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The fallout from the tragic Ethiopian Airlines incident earlier this month, and the subsequent grounding of the Boeing 737 MAX aircraft type, continues to impact all the airlines which had been flying the 737 MAX, including Norwegian here in the UK.
Norwegian put out a statement yesterday outlining the actions it has taken so far and how it is planning to replace lost capacity in the weeks and months ahead:
“Following recommendations by European aviation authorities, Norwegian temporarily suspended flights operated by the Boeing 737 MAX. Following this decision, the Company is combining flights and reallocating aircraft within its own network, keeping the number of cancellations at a minimum and minimizing the impact on customers. Norwegian has more than 110 Boeing 737–800 aircraft in its fleet, which is not affected by the temporary suspension. It also has some available capacity in the 787 Dreamliner fleet that has been utilized on several high-volume routes. The schedule changes have been concentrated to high frequency routes, minimizing both the economic impact and the disruption for passengers. Affected passengers have been transferred to other flights, but are not eligible for standard EU compensation.
The Company remains in close dialogue with European aviation authorities and follow their instructions and recommendations. The Company is also taking precautionary measures to make sure the passengers reach their destination going forward. In addition to continuing combining flights and reallocating aircraft, the Company has decided to delay potential sales of six Boeing 737-800 aircraft and use available 787 Dreamliner capacity on high-volume routes, which will add flexibility. The Company is further preparing to wetlease aircraft to fill the remaining capacity gap.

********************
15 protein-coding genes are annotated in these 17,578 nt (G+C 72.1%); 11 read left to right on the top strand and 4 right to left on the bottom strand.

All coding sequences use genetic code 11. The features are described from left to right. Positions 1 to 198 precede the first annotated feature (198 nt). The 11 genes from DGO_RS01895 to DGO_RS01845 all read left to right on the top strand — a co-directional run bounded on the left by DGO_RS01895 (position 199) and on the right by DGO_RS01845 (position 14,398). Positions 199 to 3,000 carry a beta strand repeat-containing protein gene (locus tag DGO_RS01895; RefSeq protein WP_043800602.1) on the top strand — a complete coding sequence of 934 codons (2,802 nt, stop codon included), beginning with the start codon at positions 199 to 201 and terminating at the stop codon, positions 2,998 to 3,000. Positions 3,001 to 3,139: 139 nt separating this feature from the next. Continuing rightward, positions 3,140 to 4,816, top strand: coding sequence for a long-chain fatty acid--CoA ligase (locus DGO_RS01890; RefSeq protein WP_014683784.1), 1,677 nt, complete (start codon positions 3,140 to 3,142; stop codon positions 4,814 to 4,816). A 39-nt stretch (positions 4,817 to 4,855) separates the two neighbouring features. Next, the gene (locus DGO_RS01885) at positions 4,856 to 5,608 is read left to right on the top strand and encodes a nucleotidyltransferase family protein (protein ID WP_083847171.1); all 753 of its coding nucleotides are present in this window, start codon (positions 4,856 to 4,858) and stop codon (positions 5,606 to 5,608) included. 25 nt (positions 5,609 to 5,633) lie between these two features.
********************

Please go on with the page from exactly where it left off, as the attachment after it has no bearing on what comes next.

The Company has a good dialogue with Boeing and is confident to reach a constructive agreement.”
As you can see from the above, Norwegian is still currently missing capacity (meaning there will be continued flight delays and cancellations), despite the actions it has taken in terms of shuffling the rest of the fleet and postponing the sale of six 737-800s.
Having to postpone that sale and wetlease (effectively rent planes from another airline, fully staffed and maintained etc) a number of other aircraft to fill the capacity gap is expensive – and this comes at a time when Norwegian could really do without any additional financial headaches.
It is good to see that Norwegian is at least getting to grips with the situation now though, and hopefully passengers won’t have to deal with delays and cancellations for too much longer.